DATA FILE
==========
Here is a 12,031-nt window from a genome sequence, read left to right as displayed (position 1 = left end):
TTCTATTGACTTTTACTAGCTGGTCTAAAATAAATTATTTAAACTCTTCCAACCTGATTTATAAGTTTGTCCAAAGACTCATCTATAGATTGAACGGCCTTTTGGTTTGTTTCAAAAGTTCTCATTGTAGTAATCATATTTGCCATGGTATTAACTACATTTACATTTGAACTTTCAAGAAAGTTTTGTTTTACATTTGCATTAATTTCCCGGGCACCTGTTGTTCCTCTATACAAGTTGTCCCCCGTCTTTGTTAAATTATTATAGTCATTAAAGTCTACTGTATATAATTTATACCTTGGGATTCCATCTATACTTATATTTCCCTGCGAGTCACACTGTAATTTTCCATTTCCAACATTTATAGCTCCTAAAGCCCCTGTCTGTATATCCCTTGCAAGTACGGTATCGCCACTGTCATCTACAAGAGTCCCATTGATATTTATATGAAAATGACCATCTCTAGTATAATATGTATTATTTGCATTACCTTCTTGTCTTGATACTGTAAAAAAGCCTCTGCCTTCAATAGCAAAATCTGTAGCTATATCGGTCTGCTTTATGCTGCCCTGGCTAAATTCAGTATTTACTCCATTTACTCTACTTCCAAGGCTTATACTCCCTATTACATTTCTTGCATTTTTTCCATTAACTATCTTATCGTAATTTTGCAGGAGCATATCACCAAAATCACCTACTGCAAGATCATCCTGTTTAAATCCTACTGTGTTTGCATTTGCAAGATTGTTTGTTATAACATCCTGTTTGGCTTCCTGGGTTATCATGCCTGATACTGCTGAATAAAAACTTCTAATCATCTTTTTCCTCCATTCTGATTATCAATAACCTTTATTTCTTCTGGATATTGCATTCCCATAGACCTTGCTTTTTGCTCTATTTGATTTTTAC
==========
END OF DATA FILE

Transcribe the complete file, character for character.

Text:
Here is a 12,031-nt window from a genome sequence, read left to right as displayed (position 1 = left end):
TTCTATTGACTTTTACTAGCTGGTCTAAAATAAATTATTTAAACTCTTCCAACCTGATTTATAAGTTTGTCCAAAGACTCATCTATAGATTGAACGGCCTTTTGGTTTGTTTCAAAAGTTCTCATTGTAGTAATCATATTTGCCATGGTATTAACTACATTTACATTTGAACTTTCAAGAAAGTTTTGTTTTACATTTGCATTAATTTCCCGGGCACCTGTTGTTCCTCTATACAAGTTGTCCCCCGTCTTTGTTAAATTATTATAGTCATTAAAGTCTACTGTATATAATTTATACCTTGGGATTCCATCTATACTTATATTTCCCTGCGAGTCACACTGTAATTTTCCATTTCCAACATTTATAGCTCCTAAAGCCCCTGTCTGTATATCCCTTGCAAGTACGGTATCGCCACTGTCATCTACAAGAGTCCCATTGATATTTATATGAAAATGACCATCTCTAGTATAATATGTATTATTTGCATTACCTTCTTGTCTTGATACTGTAAAAAAGCCTCTGCCTTCAATAGCAAAATCTGTAGCTATATCGGTCTGCTTTATGCTGCCCTGGCTAAATTCAGTATTTACTCCATTTACTCTACTTCCAAGGCTTATACTCCCTATTACATTTCTTGCATTTTTTCCATTAACTATCTTATCGTAATTTTGCAGGAGCATATCACCAAAATCACCTACTGCAAGATCATCCTGTTTAAATCCTACTGTGTTTGCATTTGCAAGATTGTTTGTTATAACATCCTGTTTGGCTTCCTGGGTTATCATGCCTGATACTGCTGAATAAAAACTTCTAATCATCTTTTTCCTCCATTCTGATTATCAATAACCTTTATTTCTTCTGGATATTGCATTCCCATAGACCTTGCTTTTTGCTCTATTTGATTTTTAC